We’re taught from a very young age that putting yourself before the needs of others is a negative quality. But when it comes to creating a successful service or product, that’s kind of exactly what you should do!
Studying numbers and charts may help some businesses “examine markets” and “highlight areas of potential growth,” but when it comes to your average person who wants to make a living building something for themselves, it’s all about keeping it simple.
To illustrate what I mean, I’ll tell you how it worked for me. I didn’t go to college to learn how to be a graphic designer and web developer. When I was a kid, I never said “I want to make websites when I grow up.”
So how did I end up running my own branding and web design business? By solving my own problems.
When I first graduated college in Los Angeles with a film production degree, I couldn’t find work. Let me clarify – I could not find paid work – that I enjoyed – that allowed me to afford both rent plus student loans. There were plenty of internships and production assistant positions, but it wasn’t what I wanted to be doing. Ok, you got me, I think I probably fell somewhere on the millennial syndrome scale, where I felt I was entitled to my dream job the moment I graduated.
So instead of wasting my time as an unappreciated intern, driving all over the city picking up coffee for more important people, or working my ass off as a PA, playing the “hurry up and wait” game for 15-hour days, I took an online marketing gig at a record label I could walk to from home.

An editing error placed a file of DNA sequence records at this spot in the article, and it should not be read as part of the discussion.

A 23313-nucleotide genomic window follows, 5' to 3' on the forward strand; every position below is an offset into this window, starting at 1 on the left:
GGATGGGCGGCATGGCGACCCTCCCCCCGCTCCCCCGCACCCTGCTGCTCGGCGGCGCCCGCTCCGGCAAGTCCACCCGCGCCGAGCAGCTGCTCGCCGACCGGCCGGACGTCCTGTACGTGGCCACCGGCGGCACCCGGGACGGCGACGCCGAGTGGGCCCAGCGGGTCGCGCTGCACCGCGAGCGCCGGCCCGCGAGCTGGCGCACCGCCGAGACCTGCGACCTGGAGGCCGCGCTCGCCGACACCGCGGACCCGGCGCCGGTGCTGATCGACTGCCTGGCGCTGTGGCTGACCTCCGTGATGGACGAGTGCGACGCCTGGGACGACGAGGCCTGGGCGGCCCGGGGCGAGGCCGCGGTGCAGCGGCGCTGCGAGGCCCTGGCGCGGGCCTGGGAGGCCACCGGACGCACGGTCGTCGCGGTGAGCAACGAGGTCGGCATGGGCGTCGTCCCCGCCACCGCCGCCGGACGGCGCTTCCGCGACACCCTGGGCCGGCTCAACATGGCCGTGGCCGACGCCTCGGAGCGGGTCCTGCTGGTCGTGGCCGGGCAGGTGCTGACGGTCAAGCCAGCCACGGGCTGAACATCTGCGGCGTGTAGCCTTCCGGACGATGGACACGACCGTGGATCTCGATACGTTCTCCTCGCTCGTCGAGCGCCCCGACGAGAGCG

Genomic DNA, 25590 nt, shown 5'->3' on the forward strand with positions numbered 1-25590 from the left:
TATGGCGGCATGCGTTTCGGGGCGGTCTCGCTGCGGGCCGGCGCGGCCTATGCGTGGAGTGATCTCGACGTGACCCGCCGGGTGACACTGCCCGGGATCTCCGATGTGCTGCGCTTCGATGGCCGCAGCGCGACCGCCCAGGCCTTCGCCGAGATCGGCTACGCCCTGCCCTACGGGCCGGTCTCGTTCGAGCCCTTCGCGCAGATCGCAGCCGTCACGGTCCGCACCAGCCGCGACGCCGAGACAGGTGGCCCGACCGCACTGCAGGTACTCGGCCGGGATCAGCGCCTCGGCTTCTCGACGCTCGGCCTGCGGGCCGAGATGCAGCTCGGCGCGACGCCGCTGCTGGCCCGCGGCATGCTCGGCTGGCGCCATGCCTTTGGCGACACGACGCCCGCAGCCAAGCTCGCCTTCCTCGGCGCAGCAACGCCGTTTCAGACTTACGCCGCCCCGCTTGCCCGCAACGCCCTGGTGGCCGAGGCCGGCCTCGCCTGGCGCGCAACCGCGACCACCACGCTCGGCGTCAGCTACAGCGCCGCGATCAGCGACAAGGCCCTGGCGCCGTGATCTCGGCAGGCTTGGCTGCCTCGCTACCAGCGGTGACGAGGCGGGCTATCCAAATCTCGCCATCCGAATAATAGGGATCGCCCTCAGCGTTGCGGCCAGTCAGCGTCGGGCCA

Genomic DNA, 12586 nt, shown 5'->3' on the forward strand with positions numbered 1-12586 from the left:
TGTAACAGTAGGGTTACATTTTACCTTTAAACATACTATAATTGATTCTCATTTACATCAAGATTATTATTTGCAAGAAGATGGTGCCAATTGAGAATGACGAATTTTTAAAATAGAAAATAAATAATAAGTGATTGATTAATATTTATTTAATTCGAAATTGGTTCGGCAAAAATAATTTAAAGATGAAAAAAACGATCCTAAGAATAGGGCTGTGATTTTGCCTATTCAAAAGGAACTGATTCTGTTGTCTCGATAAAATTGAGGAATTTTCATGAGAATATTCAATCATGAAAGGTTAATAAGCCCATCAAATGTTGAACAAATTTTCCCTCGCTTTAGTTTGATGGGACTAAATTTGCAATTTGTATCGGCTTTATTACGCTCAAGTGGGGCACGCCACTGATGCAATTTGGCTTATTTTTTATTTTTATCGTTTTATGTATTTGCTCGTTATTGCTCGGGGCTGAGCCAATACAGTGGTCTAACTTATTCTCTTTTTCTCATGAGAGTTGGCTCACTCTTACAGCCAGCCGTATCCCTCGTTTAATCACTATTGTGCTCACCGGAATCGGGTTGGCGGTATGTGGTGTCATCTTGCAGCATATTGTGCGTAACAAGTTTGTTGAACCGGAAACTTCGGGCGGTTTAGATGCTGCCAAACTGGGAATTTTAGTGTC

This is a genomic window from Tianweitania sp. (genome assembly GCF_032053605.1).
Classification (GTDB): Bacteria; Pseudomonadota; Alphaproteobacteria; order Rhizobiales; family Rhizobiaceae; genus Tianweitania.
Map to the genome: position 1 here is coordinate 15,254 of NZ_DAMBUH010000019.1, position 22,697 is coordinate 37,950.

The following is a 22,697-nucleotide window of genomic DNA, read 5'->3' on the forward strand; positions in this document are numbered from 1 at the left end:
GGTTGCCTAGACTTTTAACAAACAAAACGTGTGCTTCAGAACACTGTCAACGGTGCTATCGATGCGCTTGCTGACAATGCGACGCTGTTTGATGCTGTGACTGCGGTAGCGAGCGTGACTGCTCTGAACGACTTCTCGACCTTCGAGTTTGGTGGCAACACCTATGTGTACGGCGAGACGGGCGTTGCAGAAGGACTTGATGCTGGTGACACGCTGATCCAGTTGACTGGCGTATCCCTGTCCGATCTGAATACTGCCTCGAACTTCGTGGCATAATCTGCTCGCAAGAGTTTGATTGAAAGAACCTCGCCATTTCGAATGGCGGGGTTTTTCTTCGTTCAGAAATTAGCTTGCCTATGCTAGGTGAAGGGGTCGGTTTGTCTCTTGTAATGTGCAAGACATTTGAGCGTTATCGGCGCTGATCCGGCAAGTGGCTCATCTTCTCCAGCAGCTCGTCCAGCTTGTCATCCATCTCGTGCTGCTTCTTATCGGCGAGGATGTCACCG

Though it still didn’t pay well(if you haven’t heard, the music industry is so over!), I loved working at an indie record label. I wore many hats as our resident “marketing person” and very quickly found myself designing custom MySpace pages and WordPress themes. I had dabbled in web development in high school and college when I would create websites for my music(I sing and play guitar!) and my musician friends, so I already had an interest in coding.
So there you have it. The first step toward creating my own business was to solve my own problems…The problem of not finding work I enjoyed. The problem of needing a website and not knowing how else to get one other than to just make it!
I had no idea that there was, and would continue to be, such an enormous demand for the kind of work I was learning to create. By solving my own problems, I was inadvertently empowering myself to be able to solve those same problems for others. (Click to tweet this!)
But clearly, it didn’t stop there. A lot more problem solving came along before I became my own boss.
The skills I learned in my band-website-making adventures and as a “marketing person” later qualified me to become a part of the web team for The Oscars, which then led me to being hired by a leading advertising agency to work on the Volkswagen website.
While working at both of these jobs, I was learning SO much and gaining valuable experience. But after a while, I got sick of commuting in traffic for 2+ hours a day or stuck behind a computer for 9-12 hours at a time with stressful looming deadlines. I knew that that kind of life was not right for me. I also knew there were others out there that felt the same exact way.
So that’s when I decided to quit my job and solve my own problem by helping others solve theirs. These days, I help creative entrepreneurs blend their business into a successful, engaging online presence through branding, web design and development. By blogging about my experiences here, I hope to help others who want to create a business for themselves and are searching for the “answer” of what exactly to do. When I solve a problem that I have, I’m pretty sure there are others with that exact same problem who could benefit from my experience.
Have you dreamt of starting your own business and working for yourself but not sure what to build a business around? Just remember, you have the answer! Solve your own problem first, then ask how you can do the same for others.